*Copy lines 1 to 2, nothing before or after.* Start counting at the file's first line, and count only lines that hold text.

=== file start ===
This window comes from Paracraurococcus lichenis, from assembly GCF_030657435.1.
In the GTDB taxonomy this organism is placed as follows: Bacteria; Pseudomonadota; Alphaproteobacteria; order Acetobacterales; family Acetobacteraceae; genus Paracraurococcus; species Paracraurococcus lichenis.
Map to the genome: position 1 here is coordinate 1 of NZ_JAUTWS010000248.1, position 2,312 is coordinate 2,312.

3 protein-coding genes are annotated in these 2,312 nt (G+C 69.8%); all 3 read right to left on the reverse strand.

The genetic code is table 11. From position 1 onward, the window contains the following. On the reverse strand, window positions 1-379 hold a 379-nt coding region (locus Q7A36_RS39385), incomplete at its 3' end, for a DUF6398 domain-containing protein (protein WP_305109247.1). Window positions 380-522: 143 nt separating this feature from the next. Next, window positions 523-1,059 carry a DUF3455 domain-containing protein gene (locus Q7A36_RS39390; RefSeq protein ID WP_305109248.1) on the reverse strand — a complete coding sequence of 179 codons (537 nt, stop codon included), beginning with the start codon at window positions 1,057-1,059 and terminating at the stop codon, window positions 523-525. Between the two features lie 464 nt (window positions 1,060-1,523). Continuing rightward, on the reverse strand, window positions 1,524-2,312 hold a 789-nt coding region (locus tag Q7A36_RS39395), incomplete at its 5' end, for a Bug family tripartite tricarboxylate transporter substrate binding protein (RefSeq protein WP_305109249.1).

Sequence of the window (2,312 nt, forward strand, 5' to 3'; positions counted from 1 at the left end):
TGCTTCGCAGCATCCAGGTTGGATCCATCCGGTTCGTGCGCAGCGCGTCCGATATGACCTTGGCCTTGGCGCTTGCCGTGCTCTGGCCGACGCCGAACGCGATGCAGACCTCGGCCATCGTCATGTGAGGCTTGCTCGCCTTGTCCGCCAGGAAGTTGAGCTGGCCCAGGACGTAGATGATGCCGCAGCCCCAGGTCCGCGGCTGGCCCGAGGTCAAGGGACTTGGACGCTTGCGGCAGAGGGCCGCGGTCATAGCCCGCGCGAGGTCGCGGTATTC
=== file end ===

This window comes from Paracraurococcus lichenis, from assembly GCF_030657435.1.
In the GTDB taxonomy this organism is placed as follows: Bacteria; Pseudomonadota; Alphaproteobacteria; order Acetobacterales; family Acetobacteraceae; genus Paracraurococcus; species Paracraurococcus lichenis.